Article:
below.
Figure 2

Table 3.

Class Boundaries Tally Total


1 71-77 ///// 5
2 78-83 //////// 8
3 84-90 ////////////////// 18
4 91-97 ///////// 9
5 98-104 /////// 7
6 105-111 /// 3

-Figure 2 above shows the histogram of the 50 resistor sample taken from the
production line. It is clear that the majority of resistors, about half, have a
resistance value between 78 and 90 Ohms. This makes us conclude that
company X's original assumption that the resistors have a resistance value of
100 Ohms is incorrect. The nest step is to look at the manufacturing process
and determine the cause or causes of this deviation.

Conclusion: Histogram are simple tools that allow the user to identify and
interpret the variation found in a set of data points. They are used to
summarize and display data in a simple but clear manner. It is important to
remember that histograms do not give solutions to problems. They only
provide a starting point for the improvement process. Also, the results obtained
from any histogram will depend on the date which the histogram is made. If
the data is inaccurate then any result obtained from the histogram is also
inaccurate.

Pareto Chart
By Kerri Simon

Purpose Of A Pareto Chart


A pareto chart is used to graphically summarize and display the relative importance of the
differences between groups of data.

Sample Pareto Chart Depiction

How To Construct A Pareto Chart


A pareto chart can be constructed by segmenting the range of the data into groups (also called
segments, bins or categories). For example, if your business was investigating the delay
associated with processing credit card applications, you could group the data into the following
categories:

 No signature
 Residential address not valid
 Non-legible handwriting
 Already a customer
 Other
The left-side vertical axis of the pareto chart is labeled Frequency (the number of counts for each
category), the right-side vertical axis of the pareto chart is the cumulative percentage, and the
horizontal axis of the pareto chart is labeled with the group names of your response variables.

You then determine the number of data points that reside within each group and construct the
pareto chart, but unlike the bar chart, the pareto chart is ordered in descending frequency
magnitude. The groups are defined by the user.

What Questions The Pareto Chart Answers


 What are the largest issues facing our team or business?
 What 20% of sources are causing 80% of the problems (80/20 Rule)?
 Where should we focus our efforts to achieve the greatest improvements?

Check Sheets
Purpose:

Check sheets allow the user to collect data from a process in an easy,
systematic, and organized manner.

Data Collection:

Before we can talk about check sheets we need to understand what we mean by
data collection. Process improvement actions are always based on information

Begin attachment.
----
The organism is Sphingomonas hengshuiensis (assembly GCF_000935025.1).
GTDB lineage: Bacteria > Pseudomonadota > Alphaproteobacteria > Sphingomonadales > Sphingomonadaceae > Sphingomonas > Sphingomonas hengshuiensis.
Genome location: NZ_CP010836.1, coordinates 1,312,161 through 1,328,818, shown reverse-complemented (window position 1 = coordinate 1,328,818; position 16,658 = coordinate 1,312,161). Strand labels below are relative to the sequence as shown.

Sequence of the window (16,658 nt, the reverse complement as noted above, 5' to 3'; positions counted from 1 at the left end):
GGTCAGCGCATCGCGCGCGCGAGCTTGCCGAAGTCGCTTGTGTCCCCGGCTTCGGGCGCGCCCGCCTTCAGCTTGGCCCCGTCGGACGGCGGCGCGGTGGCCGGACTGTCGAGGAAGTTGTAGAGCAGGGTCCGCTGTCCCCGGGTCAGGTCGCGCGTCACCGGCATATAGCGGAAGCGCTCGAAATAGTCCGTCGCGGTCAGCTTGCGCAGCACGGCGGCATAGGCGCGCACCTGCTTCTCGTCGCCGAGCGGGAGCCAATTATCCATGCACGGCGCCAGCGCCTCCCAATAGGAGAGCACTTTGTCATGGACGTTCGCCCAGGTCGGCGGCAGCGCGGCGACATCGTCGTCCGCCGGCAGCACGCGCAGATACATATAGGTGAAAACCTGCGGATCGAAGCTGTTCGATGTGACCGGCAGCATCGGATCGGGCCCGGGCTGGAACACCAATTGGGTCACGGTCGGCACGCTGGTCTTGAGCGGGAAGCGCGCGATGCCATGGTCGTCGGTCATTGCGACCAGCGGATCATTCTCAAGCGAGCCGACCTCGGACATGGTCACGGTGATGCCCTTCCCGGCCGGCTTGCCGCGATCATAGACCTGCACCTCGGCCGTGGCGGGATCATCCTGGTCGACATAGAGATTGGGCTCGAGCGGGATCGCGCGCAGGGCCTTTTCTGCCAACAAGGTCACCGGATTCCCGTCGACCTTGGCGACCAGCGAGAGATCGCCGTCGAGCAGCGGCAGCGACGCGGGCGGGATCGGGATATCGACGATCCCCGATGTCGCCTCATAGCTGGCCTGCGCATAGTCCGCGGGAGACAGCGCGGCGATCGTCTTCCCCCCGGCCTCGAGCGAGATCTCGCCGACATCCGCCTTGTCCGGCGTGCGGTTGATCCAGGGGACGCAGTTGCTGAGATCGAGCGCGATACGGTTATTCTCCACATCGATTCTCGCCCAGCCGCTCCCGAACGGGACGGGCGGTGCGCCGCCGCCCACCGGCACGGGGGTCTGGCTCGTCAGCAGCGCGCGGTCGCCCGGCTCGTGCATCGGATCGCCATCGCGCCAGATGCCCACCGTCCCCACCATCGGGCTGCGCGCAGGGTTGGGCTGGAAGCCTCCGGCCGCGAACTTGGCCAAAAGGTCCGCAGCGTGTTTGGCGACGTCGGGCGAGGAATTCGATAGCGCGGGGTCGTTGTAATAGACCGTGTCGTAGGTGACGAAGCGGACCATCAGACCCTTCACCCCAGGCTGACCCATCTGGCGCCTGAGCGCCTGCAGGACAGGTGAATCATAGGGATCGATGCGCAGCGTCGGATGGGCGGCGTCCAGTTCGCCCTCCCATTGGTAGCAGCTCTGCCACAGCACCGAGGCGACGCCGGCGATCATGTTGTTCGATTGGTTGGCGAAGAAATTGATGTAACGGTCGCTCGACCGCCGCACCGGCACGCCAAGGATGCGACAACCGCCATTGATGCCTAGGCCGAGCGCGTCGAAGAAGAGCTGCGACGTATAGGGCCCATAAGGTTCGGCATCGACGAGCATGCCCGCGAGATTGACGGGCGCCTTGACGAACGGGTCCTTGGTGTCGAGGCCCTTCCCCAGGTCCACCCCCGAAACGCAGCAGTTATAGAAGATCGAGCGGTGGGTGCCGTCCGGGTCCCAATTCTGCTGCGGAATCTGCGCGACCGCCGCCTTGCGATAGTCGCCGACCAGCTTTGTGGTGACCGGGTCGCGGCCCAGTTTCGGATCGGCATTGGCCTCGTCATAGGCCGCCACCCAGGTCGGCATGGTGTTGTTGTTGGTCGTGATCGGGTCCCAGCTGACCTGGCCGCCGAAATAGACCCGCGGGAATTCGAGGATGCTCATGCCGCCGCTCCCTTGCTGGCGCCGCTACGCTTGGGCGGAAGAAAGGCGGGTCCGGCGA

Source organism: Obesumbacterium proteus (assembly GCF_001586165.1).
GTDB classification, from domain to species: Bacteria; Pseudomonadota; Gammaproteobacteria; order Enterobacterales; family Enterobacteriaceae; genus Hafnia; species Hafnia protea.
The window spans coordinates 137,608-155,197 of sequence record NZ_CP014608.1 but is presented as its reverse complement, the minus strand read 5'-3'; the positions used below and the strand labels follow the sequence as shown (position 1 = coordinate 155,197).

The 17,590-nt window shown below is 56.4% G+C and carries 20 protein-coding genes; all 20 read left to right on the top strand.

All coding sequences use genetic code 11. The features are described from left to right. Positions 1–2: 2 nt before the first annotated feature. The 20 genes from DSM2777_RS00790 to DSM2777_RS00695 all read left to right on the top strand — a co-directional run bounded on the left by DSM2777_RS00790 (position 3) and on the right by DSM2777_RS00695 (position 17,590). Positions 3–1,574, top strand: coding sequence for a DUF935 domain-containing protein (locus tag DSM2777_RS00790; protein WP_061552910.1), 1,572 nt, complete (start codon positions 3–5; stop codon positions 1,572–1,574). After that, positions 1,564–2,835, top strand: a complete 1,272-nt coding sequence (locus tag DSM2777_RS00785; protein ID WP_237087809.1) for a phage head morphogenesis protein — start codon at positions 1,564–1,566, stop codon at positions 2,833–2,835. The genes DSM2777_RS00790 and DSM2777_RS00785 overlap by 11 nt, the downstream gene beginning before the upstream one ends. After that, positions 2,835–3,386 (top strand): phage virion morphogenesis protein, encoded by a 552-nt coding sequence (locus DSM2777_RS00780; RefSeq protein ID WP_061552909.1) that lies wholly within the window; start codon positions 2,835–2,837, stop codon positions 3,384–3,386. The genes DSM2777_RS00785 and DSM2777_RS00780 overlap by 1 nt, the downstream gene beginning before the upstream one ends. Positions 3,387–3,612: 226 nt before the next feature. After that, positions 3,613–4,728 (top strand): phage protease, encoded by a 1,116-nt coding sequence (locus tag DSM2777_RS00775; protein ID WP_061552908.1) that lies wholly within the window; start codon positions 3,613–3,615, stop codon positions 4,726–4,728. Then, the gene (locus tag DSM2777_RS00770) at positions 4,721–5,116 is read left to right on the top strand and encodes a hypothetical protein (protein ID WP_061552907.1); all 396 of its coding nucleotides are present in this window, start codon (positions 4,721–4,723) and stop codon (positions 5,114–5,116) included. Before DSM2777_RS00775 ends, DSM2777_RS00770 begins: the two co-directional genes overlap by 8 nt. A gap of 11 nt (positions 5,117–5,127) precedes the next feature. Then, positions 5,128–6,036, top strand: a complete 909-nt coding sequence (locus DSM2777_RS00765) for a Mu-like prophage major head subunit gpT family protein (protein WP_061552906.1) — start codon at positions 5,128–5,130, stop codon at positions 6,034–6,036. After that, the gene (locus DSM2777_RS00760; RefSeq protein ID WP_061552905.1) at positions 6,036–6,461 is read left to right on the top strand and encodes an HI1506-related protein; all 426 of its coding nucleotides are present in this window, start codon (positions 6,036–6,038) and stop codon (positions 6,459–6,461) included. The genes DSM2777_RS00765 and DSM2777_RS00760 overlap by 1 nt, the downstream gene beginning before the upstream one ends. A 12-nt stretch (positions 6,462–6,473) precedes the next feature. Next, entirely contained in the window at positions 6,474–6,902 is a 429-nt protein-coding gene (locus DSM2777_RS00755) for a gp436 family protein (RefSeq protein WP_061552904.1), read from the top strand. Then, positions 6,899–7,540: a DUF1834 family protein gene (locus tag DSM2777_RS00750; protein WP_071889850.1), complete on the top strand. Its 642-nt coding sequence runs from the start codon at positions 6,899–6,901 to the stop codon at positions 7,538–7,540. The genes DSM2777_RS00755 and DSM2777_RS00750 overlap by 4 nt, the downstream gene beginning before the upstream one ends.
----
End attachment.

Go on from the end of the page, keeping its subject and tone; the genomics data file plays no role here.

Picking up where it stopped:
obtained from data collected from the actual process. This collected data needs
to be accurate and relevant to the quality problem being analyzed if we wish for
our information about this problem to also be accurate. Information is based on
data. There are three primary steps that need to be taken before any data can be
collected. The first is to establish a purpose for collecting this data. This is
based on the quality problem that is going to be investigated. Second, we need
to define the type of data that is going to be collected. Data can be collected in
two ways: Measurable data such as length, size, weight, time,...etc., and
countable data such as the number of defects. Which type of data to use again
depends on the quality problem being investigated. The third step is to
determine who is going to collect that data and when it should be collected.
Usually one can use statistical guides on when to take samples, or data points,
from a process. As for who is going to collect the data, what is important is
that the person collecting the data understands the purpose of collecting this
data and his role in the data collecting process.

Check Sheets:

Check sheets are some of the most common tools used for collecting data.
They allow the data to be collected in an easy, systematic, and organized
manner. Also, data collected using check sheets can be used as input data for
other quality tools such as Pareto diagrams. There are four main types of check
sheets used for data collection (custom check sheets can also be designed to fit
specific needs):

1.Defective Item Check Sheet:

This type of check sheet is used to identify what types of problems or defects
are occurring in the process. Usually these check sheets will have a list of the
defects or problems that may occur in the process. When each sample is taken,
a mark is placed in the appropriate column whenever a defect or a problem has
been identified. The type of data used in the defective item check sheets is
countable data. Table 1 below shows an example of a defective item check
sheet for the wave solder manufacturing process.

Table 1. Wave Solder Defect Count.

Defect Insufficient Solder Excessive


Cold Solder Blow Holes
Type Solder Bridge Solder
Frequency xxxxxxx xx xxx xxxxxxxxxxxxxx xx
Total 7 2 3 14 2